That latter paragraph is a bit head-scratching, because it’s pretty blatantly obvious that the websites’ moderation is clearly covered by 230, but the overarching point stands: there’s no need for the court to explore whether or not 230 is constitutional.
But, then, if the court does decide to go down that path, well…
… although Plaintiffâ€™s constitutional challenge is not fully developed, it appears that
Plaintiffâ€™s argument is that Section 230(c) is unconstitutional because it supposedly â€œencouragesâ€
Twitter to â€œcensor constitutionally protected speech.â€ Id. at 9. That argument misunderstands
the nature of Section 230(c) and the reach of the Skinner and Hanson decisions. Section 230(c)
does not require online service providers to limit or regulate speech by their users. Instead,
Section 230(c) allows companies like Twitter to choose to remove content or allow it to remain
on their platforms, without facing liability as publishers or speakers for those editorial decisions.
See Barnes, 570 F.3d at 1102 (in the context of Section 230(c), â€œpublication involves reviewing,
editing, and deciding whether to publish or to withdraw from publication third-party content.â€)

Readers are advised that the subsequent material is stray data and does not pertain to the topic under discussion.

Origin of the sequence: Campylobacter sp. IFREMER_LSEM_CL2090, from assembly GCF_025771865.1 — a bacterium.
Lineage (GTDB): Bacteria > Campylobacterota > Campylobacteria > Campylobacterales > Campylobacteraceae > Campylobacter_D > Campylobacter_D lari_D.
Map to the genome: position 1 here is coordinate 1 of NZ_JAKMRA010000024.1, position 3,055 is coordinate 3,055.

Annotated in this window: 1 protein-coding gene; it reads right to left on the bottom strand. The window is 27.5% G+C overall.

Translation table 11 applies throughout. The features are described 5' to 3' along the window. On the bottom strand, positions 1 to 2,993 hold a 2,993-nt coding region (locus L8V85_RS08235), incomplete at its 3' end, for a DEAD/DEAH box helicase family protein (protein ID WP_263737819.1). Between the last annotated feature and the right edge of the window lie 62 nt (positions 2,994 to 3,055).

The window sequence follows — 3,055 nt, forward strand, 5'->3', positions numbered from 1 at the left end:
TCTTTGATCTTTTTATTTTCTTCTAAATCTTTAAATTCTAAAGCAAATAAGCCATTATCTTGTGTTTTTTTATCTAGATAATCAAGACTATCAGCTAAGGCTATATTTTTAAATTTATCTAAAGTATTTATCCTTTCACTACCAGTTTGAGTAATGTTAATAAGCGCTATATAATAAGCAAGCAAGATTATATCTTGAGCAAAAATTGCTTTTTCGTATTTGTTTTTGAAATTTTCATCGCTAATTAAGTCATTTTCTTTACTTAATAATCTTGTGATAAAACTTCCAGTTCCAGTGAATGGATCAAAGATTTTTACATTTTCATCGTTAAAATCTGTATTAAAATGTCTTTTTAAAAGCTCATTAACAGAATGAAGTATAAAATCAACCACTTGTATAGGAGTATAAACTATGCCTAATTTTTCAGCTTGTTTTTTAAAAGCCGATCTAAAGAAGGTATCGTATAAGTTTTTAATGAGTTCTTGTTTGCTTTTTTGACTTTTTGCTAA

(emphasis added). Section 230(c) does not reflect a preference for restricting content, much less
for restricting content relating to any particular viewpoint.
As courts in this district have already concluded, the federal regulations in Skinner bear
no relationship to Section 230(c). â€œ[N]othing about Section 230 is coercive.â€ Divino, 2021 U.S.
Dist. LEXIS 3245, at *17 (contrasting the regulations in Skinner). Rather, â€œSection 230 reflects
a deliberate absence of government involvement in regulating online speech[.]â€ Id. â€œUnlike the
regulations in Skinner, Section 230 does not require private entities to do anything, nor does it
give the government a right to supervise or obtain information about private activity.â€ Id.
Therefore, Twitter â€œremains a private forum, not a public forum subject to judicial scrutiny under
the First Amendment.â€ Prager University v. Google LLC, 951 F.3d 991, 995 (9th Cir. 2020).
â€œ[C]ourts have uniformly concluded that digital internet platforms that open their property to
user-generated content do not become state actors[.]â€ See id. at 997; see also Atkinson v. Meta
Platforms, Inc., No. 20-17489, 2021 U.S. App. LEXIS 34632, at *3 (9th Cir. Nov. 22, 2021)
(â€œSection 230 of the Communications Decency Act does not independently transform Meta
Platforms into a government actor for First Amendment purposes.â€).